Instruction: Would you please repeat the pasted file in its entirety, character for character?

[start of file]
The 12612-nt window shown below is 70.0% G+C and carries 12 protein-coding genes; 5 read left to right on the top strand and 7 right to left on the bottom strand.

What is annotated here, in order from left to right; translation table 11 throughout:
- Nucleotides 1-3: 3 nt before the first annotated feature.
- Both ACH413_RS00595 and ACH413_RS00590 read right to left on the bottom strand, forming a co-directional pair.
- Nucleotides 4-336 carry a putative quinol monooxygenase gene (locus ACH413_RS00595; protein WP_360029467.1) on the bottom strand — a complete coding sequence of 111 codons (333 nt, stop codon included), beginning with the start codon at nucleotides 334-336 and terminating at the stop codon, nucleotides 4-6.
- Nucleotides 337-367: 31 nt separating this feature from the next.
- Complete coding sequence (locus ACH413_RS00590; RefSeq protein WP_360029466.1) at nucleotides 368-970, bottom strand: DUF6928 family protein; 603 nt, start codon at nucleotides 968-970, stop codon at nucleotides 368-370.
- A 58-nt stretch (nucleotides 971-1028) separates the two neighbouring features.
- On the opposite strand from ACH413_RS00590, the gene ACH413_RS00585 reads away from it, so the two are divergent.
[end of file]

The 12612-nt window shown below is 70.0% G+C and carries 12 protein-coding genes; 5 read left to right on the top strand and 7 right to left on the bottom strand.

What is annotated here, in order from left to right; translation table 11 throughout:
- Nucleotides 1-3: 3 nt before the first annotated feature.
- Both ACH413_RS00595 and ACH413_RS00590 read right to left on the bottom strand, forming a co-directional pair.
- Nucleotides 4-336 carry a putative quinol monooxygenase gene (locus ACH413_RS00595; protein WP_360029467.1) on the bottom strand — a complete coding sequence of 111 codons (333 nt, stop codon included), beginning with the start codon at nucleotides 334-336 and terminating at the stop codon, nucleotides 4-6.
- Nucleotides 337-367: 31 nt separating this feature from the next.
- Complete coding sequence (locus ACH413_RS00590; RefSeq protein WP_360029466.1) at nucleotides 368-970, bottom strand: DUF6928 family protein; 603 nt, start codon at nucleotides 968-970, stop codon at nucleotides 368-370.
- A 58-nt stretch (nucleotides 971-1028) separates the two neighbouring features.
- On the opposite strand from ACH413_RS00590, the gene ACH413_RS00585 reads away from it, so the two are divergent.